for the christening ceremony and any other public occasion. Such
garments were exquisitely made and beautifully embroidered. The
skirts attached to
the tiny bodices were invariably a good four feet in length. Yellow
was the traditional color for the christening dress with embroidery
in silk, or gold for an "upper class baby."
Boys at the beginning of the century continued to be attired in
dresses just like those of their sisters. In fact if they had older
sisters they probably wore their hand-me-down dresses. There were no
special styles for the dresses worn by boys. Indeed there were no
special styles for girls' dresses. Children simply wore scaled-down
versions of the styles worn by their mothers.
Boys wore dresses until they were about 4 or 6 years old, although
I am not sure about the precise age and circumstances of
breeching. There appears to have been
considerable lattitude as to the age. Period portraits show quite young
boys in breeches as well as older boys in dresses.
One utilitarian element still employed on children's dresses were
leading strings. They were still common on dresses
for young children in the
early 18th Century and were sometimes employed as a fashion element on
dresses for older un-married girls.
Boys after they were breached from dressed were just like their fathers
in the early 18th century. After emerging from dresses, boys were atired
in minature versions of their fathers' clothes, just as before breeching
they wore minature versions of their mothers' dresses.
Elaborate and formal finery for the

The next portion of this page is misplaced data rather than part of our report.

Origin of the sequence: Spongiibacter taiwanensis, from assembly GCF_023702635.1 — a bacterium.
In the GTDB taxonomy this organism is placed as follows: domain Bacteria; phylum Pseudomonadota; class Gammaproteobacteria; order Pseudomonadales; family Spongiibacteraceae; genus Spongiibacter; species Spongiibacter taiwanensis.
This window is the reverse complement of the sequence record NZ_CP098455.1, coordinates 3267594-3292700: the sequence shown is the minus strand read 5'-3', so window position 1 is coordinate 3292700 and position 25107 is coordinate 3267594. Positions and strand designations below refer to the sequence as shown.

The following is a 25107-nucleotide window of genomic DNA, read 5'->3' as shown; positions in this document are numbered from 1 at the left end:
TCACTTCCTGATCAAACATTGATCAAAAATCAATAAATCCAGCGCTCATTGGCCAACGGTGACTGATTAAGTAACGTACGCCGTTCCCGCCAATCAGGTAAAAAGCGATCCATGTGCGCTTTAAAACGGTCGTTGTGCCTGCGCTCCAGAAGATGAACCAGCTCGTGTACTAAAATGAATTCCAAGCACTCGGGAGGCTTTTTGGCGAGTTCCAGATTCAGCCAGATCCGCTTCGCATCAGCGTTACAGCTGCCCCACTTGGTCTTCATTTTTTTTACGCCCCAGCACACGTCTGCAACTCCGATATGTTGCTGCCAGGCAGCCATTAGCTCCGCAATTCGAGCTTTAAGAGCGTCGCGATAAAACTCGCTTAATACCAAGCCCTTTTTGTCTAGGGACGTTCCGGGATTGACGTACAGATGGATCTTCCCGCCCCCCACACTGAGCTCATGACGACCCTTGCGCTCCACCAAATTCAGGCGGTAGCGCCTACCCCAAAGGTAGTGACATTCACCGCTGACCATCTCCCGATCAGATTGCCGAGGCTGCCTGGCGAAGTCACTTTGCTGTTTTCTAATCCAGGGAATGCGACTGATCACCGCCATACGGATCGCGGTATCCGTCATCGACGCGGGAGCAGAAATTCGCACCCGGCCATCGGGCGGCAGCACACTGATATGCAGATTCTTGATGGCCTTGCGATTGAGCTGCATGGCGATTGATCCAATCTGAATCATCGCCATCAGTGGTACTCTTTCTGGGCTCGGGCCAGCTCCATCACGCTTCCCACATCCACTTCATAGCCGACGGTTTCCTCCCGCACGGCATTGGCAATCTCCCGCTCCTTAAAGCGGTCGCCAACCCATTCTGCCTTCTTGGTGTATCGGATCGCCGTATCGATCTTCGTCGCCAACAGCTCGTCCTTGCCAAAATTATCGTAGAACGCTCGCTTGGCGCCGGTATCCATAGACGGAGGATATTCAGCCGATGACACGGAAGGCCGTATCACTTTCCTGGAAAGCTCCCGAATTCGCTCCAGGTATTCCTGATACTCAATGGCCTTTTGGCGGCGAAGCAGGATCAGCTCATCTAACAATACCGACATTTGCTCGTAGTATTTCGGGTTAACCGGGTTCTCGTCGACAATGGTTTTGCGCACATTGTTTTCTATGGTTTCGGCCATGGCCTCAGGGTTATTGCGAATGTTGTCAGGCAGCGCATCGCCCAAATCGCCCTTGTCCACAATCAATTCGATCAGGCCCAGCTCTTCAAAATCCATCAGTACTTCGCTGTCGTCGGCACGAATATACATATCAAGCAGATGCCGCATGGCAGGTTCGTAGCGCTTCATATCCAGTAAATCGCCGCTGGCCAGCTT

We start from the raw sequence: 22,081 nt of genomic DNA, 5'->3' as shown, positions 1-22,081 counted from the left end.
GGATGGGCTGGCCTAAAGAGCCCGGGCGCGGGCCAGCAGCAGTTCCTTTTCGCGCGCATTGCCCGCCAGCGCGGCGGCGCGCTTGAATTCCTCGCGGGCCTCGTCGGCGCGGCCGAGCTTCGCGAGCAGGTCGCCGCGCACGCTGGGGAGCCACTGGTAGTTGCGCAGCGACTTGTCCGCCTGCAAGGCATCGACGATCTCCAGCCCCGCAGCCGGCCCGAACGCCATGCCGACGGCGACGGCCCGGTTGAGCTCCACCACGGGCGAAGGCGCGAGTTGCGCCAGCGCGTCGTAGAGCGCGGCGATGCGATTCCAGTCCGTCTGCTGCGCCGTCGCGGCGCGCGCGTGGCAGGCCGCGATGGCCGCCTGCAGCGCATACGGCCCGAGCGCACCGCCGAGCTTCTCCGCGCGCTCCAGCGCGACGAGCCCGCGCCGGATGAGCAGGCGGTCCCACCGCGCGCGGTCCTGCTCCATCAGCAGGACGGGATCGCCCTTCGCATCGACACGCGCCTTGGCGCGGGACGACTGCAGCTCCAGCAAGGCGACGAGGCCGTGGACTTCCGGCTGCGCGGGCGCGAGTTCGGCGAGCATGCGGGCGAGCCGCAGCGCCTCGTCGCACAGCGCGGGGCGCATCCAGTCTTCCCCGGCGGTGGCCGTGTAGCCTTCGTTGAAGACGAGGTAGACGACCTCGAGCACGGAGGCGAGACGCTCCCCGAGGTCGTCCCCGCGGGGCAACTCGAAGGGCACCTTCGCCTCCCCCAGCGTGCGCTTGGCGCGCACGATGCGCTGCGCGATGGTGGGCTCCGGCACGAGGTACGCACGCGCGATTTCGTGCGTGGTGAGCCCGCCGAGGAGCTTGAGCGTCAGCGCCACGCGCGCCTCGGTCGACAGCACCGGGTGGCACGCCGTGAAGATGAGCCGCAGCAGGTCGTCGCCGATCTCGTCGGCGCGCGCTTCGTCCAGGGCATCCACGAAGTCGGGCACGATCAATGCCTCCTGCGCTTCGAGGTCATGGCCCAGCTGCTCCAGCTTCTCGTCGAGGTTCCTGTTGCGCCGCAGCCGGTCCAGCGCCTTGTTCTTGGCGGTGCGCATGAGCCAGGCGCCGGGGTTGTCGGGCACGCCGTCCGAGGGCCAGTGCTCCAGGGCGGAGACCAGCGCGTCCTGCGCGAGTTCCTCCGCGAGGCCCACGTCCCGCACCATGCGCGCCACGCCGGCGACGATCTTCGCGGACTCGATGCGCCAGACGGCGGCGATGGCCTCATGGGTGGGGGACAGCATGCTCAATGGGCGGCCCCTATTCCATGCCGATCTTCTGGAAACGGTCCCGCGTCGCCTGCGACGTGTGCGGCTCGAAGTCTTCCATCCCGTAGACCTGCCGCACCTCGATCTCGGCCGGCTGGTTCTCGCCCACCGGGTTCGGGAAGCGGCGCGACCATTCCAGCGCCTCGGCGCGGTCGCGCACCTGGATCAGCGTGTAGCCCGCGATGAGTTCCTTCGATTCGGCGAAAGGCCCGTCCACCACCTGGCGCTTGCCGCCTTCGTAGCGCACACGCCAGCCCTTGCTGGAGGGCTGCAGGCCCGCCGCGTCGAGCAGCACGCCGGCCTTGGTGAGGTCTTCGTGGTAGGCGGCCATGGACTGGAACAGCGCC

young gentleman of the 18th century might be a fine damask suit with
pleated jabot, cuffs and stock--just like the outfit that might be worn
by his farther. Men's coats were made with full skirts, and the sleeves
were made with wide cuffs. The sleeved vest became shorter than in the
17th Century and was often richly embroidered; after a time the vest
was made without sleeves.
An 18th-Century addition to male costume was the buckled knee breeches.
Older boys for most
of the Century wore knee breeches. Boys knee
breeches were scaled down versions of their father's breeches. There
was no children's styles for knee breeches.
Other articles of clothing worn by boys were virtually
identical to that of their parents. Boys
also wore the same tri-corned hats worn by their fathers.
Early American clothes for children were basically similar to Engkish
styles, perhaps simpler and sturdier.
Much more is know about fashion in the 18th Century than any previous
century. This is in part because rising incomes in an increasingly
wealthy and educated Europe mean that there was more and more interest in
fashion and more and more was being written about it. The major
development, however, occured in the latter part of the Century with the
appearance of fashion magazines. Information on fashion early in the Century
was still confined to paintings and other artwork and personal journals.